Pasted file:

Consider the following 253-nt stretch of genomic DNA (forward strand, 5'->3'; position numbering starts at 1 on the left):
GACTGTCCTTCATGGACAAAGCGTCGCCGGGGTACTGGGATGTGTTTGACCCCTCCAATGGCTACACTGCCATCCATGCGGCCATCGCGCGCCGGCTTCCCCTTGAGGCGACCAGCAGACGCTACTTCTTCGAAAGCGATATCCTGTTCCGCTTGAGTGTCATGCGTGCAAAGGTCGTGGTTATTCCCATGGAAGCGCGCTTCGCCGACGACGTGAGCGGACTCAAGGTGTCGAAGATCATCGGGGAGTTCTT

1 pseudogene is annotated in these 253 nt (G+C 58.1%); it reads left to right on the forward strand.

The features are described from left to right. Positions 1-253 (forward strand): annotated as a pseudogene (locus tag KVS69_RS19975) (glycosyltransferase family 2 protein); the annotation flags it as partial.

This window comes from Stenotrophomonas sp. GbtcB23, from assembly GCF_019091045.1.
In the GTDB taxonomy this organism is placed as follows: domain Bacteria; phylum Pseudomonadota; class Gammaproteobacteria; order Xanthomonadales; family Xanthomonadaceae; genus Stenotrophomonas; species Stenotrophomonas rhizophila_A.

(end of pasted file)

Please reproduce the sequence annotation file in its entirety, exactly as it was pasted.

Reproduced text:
Consider the following 253-nt stretch of genomic DNA (forward strand, 5'->3'; position numbering starts at 1 on the left):
GACTGTCCTTCATGGACAAAGCGTCGCCGGGGTACTGGGATGTGTTTGACCCCTCCAATGGCTACACTGCCATCCATGCGGCCATCGCGCGCCGGCTTCCCCTTGAGGCGACCAGCAGACGCTACTTCTTCGAAAGCGATATCCTGTTCCGCTTGAGTGTCATGCGTGCAAAGGTCGTGGTTATTCCCATGGAAGCGCGCTTCGCCGACGACGTGAGCGGACTCAAGGTGTCGAAGATCATCGGGGAGTTCTT

1 pseudogene is annotated in these 253 nt (G+C 58.1%); it reads left to right on the forward strand.

The features are described from left to right. Positions 1-253 (forward strand): annotated as a pseudogene (locus tag KVS69_RS19975) (glycosyltransferase family 2 protein); the annotation flags it as partial.

This window comes from Stenotrophomonas sp. GbtcB23, from assembly GCF_019091045.1.
In the GTDB taxonomy this organism is placed as follows: domain Bacteria; phylum Pseudomonadota; class Gammaproteobacteria; order Xanthomonadales; family Xanthomonadaceae; genus Stenotrophomonas; species Stenotrophomonas rhizophila_A.